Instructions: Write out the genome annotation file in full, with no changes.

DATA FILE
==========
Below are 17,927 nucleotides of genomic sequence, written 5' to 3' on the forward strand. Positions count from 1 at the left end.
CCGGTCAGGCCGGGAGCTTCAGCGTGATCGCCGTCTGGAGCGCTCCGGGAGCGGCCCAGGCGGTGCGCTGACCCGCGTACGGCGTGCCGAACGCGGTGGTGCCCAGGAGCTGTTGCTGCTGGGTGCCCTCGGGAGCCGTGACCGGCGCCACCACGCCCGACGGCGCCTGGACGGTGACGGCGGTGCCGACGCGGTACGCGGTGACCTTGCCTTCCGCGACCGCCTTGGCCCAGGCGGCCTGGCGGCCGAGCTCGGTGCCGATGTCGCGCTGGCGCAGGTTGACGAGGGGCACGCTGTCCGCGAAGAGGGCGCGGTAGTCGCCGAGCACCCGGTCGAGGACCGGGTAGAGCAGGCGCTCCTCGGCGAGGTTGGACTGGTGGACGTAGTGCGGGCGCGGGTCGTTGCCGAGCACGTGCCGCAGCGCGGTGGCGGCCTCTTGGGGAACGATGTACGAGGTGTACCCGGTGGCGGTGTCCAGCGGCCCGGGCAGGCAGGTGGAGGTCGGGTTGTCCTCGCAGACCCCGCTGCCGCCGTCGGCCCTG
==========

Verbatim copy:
Below are 17,927 nucleotides of genomic sequence, written 5' to 3' on the forward strand. Positions count from 1 at the left end.
CCGGTCAGGCCGGGAGCTTCAGCGTGATCGCCGTCTGGAGCGCTCCGGGAGCGGCCCAGGCGGTGCGCTGACCCGCGTACGGCGTGCCGAACGCGGTGGTGCCCAGGAGCTGTTGCTGCTGGGTGCCCTCGGGAGCCGTGACCGGCGCCACCACGCCCGACGGCGCCTGGACGGTGACGGCGGTGCCGACGCGGTACGCGGTGACCTTGCCTTCCGCGACCGCCTTGGCCCAGGCGGCCTGGCGGCCGAGCTCGGTGCCGATGTCGCGCTGGCGCAGGTTGACGAGGGGCACGCTGTCCGCGAAGAGGGCGCGGTAGTCGCCGAGCACCCGGTCGAGGACCGGGTAGAGCAGGCGCTCCTCGGCGAGGTTGGACTGGTGGACGTAGTGCGGGCGCGGGTCGTTGCCGAGCACGTGCCGCAGCGCGGTGGCGGCCTCTTGGGGAACGATGTACGAGGTGTACCCGGTGGCGGTGTCCAGCGGCCCGGGCAGGCAGGTGGAGGTCGGGTTGTCCTCGCAGACCCCGCTGCCGCCGTCGGCCCTG